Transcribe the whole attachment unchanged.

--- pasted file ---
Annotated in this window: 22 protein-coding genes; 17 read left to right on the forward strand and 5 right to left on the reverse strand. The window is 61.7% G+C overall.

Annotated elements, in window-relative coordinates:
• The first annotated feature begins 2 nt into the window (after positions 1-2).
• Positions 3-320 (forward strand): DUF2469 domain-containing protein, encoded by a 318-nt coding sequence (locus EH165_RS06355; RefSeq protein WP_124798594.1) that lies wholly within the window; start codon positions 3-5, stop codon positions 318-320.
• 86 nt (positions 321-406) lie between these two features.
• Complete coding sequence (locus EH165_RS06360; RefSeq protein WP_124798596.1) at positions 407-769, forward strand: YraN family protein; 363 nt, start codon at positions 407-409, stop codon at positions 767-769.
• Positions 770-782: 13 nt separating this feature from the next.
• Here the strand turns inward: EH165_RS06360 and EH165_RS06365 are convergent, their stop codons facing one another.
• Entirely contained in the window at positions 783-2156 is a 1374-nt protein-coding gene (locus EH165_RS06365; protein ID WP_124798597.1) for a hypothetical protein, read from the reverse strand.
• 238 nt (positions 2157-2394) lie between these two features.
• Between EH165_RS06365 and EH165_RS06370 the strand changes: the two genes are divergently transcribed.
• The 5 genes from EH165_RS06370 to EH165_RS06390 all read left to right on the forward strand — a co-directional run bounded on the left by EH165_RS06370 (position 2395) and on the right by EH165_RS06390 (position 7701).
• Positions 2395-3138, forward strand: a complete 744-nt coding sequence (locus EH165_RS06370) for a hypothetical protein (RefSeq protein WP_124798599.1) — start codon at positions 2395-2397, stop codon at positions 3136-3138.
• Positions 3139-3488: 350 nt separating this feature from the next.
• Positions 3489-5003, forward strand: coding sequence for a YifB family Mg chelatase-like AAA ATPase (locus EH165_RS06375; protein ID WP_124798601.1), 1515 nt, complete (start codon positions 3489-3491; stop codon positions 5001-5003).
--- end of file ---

Annotated in this window: 22 protein-coding genes; 17 read left to right on the forward strand and 5 right to left on the reverse strand. The window is 61.7% G+C overall.

Annotated elements, in window-relative coordinates:
• The first annotated feature begins 2 nt into the window (after positions 1-2).
• Positions 3-320 (forward strand): DUF2469 domain-containing protein, encoded by a 318-nt coding sequence (locus EH165_RS06355; RefSeq protein WP_124798594.1) that lies wholly within the window; start codon positions 3-5, stop codon positions 318-320.
• 86 nt (positions 321-406) lie between these two features.
• Complete coding sequence (locus EH165_RS06360; RefSeq protein WP_124798596.1) at positions 407-769, forward strand: YraN family protein; 363 nt, start codon at positions 407-409, stop codon at positions 767-769.
• Positions 770-782: 13 nt separating this feature from the next.
• Here the strand turns inward: EH165_RS06360 and EH165_RS06365 are convergent, their stop codons facing one another.
• Entirely contained in the window at positions 783-2156 is a 1374-nt protein-coding gene (locus EH165_RS06365; protein ID WP_124798597.1) for a hypothetical protein, read from the reverse strand.
• 238 nt (positions 2157-2394) lie between these two features.
• Between EH165_RS06365 and EH165_RS06370 the strand changes: the two genes are divergently transcribed.
• The 5 genes from EH165_RS06370 to EH165_RS06390 all read left to right on the forward strand — a co-directional run bounded on the left by EH165_RS06370 (position 2395) and on the right by EH165_RS06390 (position 7701).
• Positions 2395-3138, forward strand: a complete 744-nt coding sequence (locus EH165_RS06370) for a hypothetical protein (RefSeq protein WP_124798599.1) — start codon at positions 2395-2397, stop codon at positions 3136-3138.
• Positions 3139-3488: 350 nt separating this feature from the next.
• Positions 3489-5003, forward strand: coding sequence for a YifB family Mg chelatase-like AAA ATPase (locus EH165_RS06375; protein ID WP_124798601.1), 1515 nt, complete (start codon positions 3489-3491; stop codon positions 5001-5003).